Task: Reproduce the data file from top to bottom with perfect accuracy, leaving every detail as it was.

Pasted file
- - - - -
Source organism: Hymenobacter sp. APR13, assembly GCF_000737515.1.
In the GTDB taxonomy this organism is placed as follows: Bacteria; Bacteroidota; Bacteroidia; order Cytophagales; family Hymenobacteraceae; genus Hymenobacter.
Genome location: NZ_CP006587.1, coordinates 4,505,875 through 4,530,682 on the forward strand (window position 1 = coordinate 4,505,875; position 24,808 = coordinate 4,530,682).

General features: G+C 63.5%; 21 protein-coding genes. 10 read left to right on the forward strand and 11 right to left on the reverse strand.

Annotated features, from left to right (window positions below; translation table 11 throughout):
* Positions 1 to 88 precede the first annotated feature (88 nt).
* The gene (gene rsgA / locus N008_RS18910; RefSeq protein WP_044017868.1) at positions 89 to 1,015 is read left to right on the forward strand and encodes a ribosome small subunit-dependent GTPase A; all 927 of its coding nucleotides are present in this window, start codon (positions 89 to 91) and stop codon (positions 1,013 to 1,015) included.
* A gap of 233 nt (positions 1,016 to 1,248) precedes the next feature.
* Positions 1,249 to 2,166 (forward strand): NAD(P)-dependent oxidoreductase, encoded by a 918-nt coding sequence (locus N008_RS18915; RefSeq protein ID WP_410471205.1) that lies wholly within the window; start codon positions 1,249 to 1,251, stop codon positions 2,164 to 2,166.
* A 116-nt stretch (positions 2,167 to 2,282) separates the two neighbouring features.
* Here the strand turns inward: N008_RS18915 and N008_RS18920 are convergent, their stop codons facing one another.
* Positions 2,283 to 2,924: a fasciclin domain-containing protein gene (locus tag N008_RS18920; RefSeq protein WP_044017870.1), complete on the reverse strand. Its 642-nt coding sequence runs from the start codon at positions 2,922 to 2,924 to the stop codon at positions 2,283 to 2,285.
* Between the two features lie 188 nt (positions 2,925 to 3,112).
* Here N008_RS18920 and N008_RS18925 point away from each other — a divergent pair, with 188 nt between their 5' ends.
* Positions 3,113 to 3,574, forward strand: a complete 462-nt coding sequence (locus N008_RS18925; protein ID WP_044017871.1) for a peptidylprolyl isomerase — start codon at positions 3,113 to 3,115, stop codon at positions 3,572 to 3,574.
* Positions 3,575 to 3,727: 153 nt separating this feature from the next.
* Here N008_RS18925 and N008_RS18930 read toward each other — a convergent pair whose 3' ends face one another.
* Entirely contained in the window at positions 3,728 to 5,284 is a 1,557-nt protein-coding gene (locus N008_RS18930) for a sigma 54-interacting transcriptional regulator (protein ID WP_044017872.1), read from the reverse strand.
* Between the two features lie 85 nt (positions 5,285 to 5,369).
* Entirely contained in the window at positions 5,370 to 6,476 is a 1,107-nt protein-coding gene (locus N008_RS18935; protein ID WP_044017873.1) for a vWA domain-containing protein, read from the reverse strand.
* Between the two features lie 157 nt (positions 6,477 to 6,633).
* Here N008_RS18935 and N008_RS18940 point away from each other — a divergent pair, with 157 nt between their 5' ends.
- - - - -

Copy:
Source organism: Hymenobacter sp. APR13, assembly GCF_000737515.1.
In the GTDB taxonomy this organism is placed as follows: Bacteria; Bacteroidota; Bacteroidia; order Cytophagales; family Hymenobacteraceae; genus Hymenobacter.
Genome location: NZ_CP006587.1, coordinates 4,505,875 through 4,530,682 on the forward strand (window position 1 = coordinate 4,505,875; position 24,808 = coordinate 4,530,682).

General features: G+C 63.5%; 21 protein-coding genes. 10 read left to right on the forward strand and 11 right to left on the reverse strand.

Annotated features, from left to right (window positions below; translation table 11 throughout):
* Positions 1 to 88 precede the first annotated feature (88 nt).
* The gene (gene rsgA / locus N008_RS18910; RefSeq protein WP_044017868.1) at positions 89 to 1,015 is read left to right on the forward strand and encodes a ribosome small subunit-dependent GTPase A; all 927 of its coding nucleotides are present in this window, start codon (positions 89 to 91) and stop codon (positions 1,013 to 1,015) included.
* A gap of 233 nt (positions 1,016 to 1,248) precedes the next feature.
* Positions 1,249 to 2,166 (forward strand): NAD(P)-dependent oxidoreductase, encoded by a 918-nt coding sequence (locus N008_RS18915; RefSeq protein ID WP_410471205.1) that lies wholly within the window; start codon positions 1,249 to 1,251, stop codon positions 2,164 to 2,166.
* A 116-nt stretch (positions 2,167 to 2,282) separates the two neighbouring features.
* Here the strand turns inward: N008_RS18915 and N008_RS18920 are convergent, their stop codons facing one another.
* Positions 2,283 to 2,924: a fasciclin domain-containing protein gene (locus tag N008_RS18920; RefSeq protein WP_044017870.1), complete on the reverse strand. Its 642-nt coding sequence runs from the start codon at positions 2,922 to 2,924 to the stop codon at positions 2,283 to 2,285.
* Between the two features lie 188 nt (positions 2,925 to 3,112).
* Here N008_RS18920 and N008_RS18925 point away from each other — a divergent pair, with 188 nt between their 5' ends.
* Positions 3,113 to 3,574, forward strand: a complete 462-nt coding sequence (locus N008_RS18925; protein ID WP_044017871.1) for a peptidylprolyl isomerase — start codon at positions 3,113 to 3,115, stop codon at positions 3,572 to 3,574.
* Positions 3,575 to 3,727: 153 nt separating this feature from the next.
* Here N008_RS18925 and N008_RS18930 read toward each other — a convergent pair whose 3' ends face one another.
* Entirely contained in the window at positions 3,728 to 5,284 is a 1,557-nt protein-coding gene (locus N008_RS18930) for a sigma 54-interacting transcriptional regulator (protein ID WP_044017872.1), read from the reverse strand.
* Between the two features lie 85 nt (positions 5,285 to 5,369).
* Entirely contained in the window at positions 5,370 to 6,476 is a 1,107-nt protein-coding gene (locus N008_RS18935; protein ID WP_044017873.1) for a vWA domain-containing protein, read from the reverse strand.
* Between the two features lie 157 nt (positions 6,477 to 6,633).
* Here N008_RS18935 and N008_RS18940 point away from each other — a divergent pair, with 157 nt between their 5' ends.